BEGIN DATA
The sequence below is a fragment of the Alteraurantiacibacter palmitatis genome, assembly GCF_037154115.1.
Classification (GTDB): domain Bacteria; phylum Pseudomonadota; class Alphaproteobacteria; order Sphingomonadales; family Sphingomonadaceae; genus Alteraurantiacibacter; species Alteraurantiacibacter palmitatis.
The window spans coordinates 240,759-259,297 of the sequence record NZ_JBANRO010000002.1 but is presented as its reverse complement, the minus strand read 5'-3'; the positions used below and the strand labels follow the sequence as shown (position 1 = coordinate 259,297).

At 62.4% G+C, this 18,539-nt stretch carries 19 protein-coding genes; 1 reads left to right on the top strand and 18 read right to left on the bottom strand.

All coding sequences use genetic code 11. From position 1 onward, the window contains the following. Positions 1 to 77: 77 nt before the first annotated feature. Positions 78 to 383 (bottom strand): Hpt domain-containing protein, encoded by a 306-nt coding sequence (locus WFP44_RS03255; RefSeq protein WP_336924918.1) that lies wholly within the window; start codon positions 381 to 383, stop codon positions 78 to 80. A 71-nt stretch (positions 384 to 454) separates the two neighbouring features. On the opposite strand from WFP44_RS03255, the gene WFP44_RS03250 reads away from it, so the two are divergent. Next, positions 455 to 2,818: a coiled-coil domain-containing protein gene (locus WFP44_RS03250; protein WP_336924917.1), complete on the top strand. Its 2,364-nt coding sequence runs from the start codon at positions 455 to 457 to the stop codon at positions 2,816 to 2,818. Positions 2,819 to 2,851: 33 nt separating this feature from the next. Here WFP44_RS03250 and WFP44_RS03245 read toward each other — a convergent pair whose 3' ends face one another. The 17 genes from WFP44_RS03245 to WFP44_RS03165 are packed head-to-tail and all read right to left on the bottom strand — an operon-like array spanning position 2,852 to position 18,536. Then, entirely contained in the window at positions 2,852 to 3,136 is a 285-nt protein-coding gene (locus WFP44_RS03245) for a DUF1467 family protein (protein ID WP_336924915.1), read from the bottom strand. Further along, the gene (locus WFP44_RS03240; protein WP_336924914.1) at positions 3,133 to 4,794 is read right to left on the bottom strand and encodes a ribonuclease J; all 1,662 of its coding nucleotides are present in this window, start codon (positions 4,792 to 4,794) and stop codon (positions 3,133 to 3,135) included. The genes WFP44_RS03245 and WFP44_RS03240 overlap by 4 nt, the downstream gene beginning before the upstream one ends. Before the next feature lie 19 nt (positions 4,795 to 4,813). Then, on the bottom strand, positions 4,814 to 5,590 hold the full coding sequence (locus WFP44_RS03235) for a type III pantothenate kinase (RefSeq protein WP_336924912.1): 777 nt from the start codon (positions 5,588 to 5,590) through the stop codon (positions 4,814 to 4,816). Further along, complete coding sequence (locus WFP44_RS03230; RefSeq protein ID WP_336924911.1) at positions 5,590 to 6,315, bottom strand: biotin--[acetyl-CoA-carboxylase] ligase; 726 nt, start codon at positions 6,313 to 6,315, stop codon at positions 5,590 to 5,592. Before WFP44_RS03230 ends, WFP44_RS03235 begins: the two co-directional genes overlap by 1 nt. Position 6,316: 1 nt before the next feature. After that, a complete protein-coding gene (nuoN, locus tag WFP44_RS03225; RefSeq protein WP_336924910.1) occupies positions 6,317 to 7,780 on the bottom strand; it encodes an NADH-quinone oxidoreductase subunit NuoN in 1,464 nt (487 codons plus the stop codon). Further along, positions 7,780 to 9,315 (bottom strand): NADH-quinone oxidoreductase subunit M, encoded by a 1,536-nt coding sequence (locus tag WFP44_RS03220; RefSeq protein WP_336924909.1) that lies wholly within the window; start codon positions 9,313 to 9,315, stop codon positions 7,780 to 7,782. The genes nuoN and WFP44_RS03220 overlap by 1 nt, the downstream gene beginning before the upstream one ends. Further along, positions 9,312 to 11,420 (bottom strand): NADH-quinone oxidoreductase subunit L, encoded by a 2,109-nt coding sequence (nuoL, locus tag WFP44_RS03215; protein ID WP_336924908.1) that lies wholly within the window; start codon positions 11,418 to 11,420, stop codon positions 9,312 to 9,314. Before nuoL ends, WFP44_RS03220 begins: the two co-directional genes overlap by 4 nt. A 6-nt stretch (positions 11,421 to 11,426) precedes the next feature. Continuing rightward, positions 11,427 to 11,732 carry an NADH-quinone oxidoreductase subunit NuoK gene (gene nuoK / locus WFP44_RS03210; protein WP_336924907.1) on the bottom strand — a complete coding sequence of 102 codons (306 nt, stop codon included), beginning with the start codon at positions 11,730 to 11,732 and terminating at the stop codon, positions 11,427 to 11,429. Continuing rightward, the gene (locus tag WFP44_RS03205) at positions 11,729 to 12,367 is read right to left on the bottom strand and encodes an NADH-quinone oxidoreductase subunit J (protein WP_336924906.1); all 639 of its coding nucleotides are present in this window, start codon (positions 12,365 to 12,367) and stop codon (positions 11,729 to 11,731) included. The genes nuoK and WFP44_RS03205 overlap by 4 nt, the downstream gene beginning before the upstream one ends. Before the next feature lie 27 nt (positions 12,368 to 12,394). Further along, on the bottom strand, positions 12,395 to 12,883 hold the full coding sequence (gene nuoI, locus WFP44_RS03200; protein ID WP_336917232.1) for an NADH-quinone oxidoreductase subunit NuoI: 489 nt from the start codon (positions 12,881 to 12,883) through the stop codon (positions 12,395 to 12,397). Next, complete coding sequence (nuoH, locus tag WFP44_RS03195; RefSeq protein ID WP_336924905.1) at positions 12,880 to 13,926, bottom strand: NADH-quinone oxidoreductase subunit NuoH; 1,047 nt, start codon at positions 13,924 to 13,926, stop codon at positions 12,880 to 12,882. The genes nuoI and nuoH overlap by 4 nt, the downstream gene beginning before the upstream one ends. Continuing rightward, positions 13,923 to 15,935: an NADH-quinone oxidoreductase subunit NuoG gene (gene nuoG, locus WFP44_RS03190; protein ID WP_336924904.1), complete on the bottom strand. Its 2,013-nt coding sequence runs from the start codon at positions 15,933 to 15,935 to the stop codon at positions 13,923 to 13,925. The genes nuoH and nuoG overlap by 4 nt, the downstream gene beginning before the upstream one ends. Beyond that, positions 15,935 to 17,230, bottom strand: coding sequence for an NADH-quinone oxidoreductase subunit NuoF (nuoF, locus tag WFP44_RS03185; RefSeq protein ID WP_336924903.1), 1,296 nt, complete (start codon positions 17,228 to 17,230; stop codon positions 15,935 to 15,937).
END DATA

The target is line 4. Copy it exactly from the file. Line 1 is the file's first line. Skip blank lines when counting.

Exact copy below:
At 62.4% G+C, this 18,539-nt stretch carries 19 protein-coding genes; 1 reads left to right on the top strand and 18 read right to left on the bottom strand.